economist? That's not my existential question. But the important to think about
what is economics. It's a way of looking at the world. Psychology is a way of looking
at the world. SociologyÉsocial sciences, right? Economics is one way.
And all of you who are not going to be a PhD in economics? You're going to learn
some tools, and hopefully you'll be able to use them all over the place in the rest of
your life. And that's what I'm aiming at when I'm doing this class. And this is the big
metapoint about higher education at Berkeley, because people have told me that,
"Oh, god, there's so much math in this class." Because that, believe it or not, is for all
of those PhDs. None of it is for you guys. Except that they teach it to you, which is
why you're like, "Why am I learning this now?"
Don't worry. You're not supposed unless you go and get your PhD. Just learn it so
you learn the concepts. That's the key idea. So that's my little editorial of the
second. Now let's go to power. So, finish this sentence for me. Power corrupts,
and absolute powerÉ [corrupts absolutely]
Right. Now, what's the opposite of power? What's the way to diffuse power?
[Democracy?] [Disenfranchisement?]
You mean to spread the power around. 50 states for example. What else?
[Fractioning the power] Diffusion of power. So in economics, we use
the word market power. What does that mean? What does it mean when you have
market power? [You have the advantage]
What kind of advantage? [You have a supply that's in high demand?]
A supply that's in high demand, okay. And what do you do with that? So you have a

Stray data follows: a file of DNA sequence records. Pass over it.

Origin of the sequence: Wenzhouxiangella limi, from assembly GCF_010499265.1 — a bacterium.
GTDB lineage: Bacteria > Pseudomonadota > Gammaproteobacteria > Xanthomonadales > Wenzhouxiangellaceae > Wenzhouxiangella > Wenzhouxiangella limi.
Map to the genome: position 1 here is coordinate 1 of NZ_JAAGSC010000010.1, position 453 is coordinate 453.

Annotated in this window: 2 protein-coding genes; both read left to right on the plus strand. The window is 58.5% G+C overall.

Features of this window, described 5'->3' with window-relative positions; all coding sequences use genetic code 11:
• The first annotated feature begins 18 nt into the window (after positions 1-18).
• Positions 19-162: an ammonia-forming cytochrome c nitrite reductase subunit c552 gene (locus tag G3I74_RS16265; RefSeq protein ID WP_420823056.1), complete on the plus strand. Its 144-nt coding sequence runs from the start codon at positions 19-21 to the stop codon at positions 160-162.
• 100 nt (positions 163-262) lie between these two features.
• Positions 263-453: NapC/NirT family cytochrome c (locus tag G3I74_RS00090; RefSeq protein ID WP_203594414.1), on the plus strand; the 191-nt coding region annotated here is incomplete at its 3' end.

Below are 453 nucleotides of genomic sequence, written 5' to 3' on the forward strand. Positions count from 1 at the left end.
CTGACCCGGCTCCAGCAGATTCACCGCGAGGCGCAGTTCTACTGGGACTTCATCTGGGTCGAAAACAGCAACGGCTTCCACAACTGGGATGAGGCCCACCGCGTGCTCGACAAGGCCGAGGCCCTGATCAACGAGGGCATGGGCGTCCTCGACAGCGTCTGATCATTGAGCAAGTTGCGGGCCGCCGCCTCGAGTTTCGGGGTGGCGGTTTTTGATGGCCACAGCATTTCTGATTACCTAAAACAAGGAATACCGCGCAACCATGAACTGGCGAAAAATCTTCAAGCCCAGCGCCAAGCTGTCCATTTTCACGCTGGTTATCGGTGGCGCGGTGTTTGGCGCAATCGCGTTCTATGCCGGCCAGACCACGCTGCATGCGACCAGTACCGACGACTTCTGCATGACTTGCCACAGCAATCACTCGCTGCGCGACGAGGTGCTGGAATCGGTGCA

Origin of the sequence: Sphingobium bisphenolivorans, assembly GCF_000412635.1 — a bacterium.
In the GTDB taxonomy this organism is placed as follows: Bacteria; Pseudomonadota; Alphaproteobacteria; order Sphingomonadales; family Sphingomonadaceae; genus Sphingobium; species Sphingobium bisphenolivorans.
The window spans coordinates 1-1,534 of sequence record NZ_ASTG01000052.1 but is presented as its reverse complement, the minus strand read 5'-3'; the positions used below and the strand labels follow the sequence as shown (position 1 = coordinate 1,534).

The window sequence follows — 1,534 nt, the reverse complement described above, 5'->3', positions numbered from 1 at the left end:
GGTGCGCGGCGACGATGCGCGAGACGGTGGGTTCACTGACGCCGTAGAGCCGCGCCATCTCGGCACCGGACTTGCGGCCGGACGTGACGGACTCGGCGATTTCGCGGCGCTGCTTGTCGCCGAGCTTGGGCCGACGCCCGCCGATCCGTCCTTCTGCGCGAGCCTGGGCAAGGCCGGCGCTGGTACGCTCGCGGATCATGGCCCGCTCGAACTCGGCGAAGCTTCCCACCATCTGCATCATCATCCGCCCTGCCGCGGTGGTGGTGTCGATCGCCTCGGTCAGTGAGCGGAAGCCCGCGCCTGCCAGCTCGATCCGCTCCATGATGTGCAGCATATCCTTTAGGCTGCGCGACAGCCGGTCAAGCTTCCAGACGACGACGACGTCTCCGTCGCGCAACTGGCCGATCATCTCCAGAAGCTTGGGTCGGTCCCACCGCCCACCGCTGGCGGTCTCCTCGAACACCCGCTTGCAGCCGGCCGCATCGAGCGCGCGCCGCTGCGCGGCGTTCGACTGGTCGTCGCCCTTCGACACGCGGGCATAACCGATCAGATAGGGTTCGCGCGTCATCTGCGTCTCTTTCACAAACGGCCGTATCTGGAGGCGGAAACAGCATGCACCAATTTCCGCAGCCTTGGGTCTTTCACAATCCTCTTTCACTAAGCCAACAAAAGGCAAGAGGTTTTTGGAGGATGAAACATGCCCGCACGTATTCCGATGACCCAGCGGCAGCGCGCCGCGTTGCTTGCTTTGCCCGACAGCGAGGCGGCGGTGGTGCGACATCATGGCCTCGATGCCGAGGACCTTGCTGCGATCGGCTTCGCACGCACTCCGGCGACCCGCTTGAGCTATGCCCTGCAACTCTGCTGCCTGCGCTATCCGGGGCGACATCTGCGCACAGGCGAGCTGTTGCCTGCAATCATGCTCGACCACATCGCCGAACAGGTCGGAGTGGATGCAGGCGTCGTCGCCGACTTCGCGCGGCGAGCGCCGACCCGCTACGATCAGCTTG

supply, and it's in high demand. [You can control the price, you can raise
the price?] You can raise the price. You're going to affect
the price. Give me an example of that? Companies?
[DeBeers] DeBeers. Classic. Diamond Cartel. Another
one? [Microsoft]
Microsoft, with their XP and Vista. See, what happened with Vistas? Complete fail,
right? They tried to sell it, and the only place they could sell it were likeÉcentral
government purchasers, because they're like whatever. Remember that tax pledge?
That was your money. Another company? [OPEC]
OPEC, that's the oil cartel. Organization of Petroleum Exporting Countries. Right.
Awesome. Next? [iPhone?]
iPhone. The Apple. There's a significant amount of market power. And I don't
know what the deal is between Apple and AT&T, but AT&T must be giving Apple a
huge amount of money. Because the number ofÉI switchedÉI'm likeÉ "I'm going to
get the iPhone". Example? [Walmart]
Walmart. Does Walmart have market power? [They have pricing power.]
Do they have market power against you, the consumers? The suppliers, right?
Now the Walmart effectÉthere's like so many economists studying Walmart
because they're likeÉlabor stuffÉcontrolÉthey sell 20% of the retail marketÉit's
crazy. But the one thing that Walmart doesÉit's kind of like the deal of the devil. If
you're a Walmart supplier, you will be selling heavy volume. But you will be making
this much profit. And I went to Walmart, and I was like, "Wow!"
I came out with this huge shopping cart, and it was like, "Wow, $80 of crap, this is
really great!" And then it all broke. So anyway, otherÉ?
[Standard Oil?] Mmhmm, the Standard Oil Trust. Classical case
of buying upÉso there's a tension between monopoly (and I'm going to call this
monopoly, not in the economic sense, but in the illegal sense). Antitrust, right?
There's a tension between monopoly and good business, isn't there? Competitive.
Is Apple being unfair, exerting their market power by coming out with this
phoneÉand poor Samsung can't catch up with them? Is that mean? And they're
taking a market away from them and it's not fair? Or are they being competitive?
There's a revisionist argument about Standard Oil that they were actually just
competitive. They just beat the crap out of all their competition. They took over
everything, right? The example typically is: Oh, what you're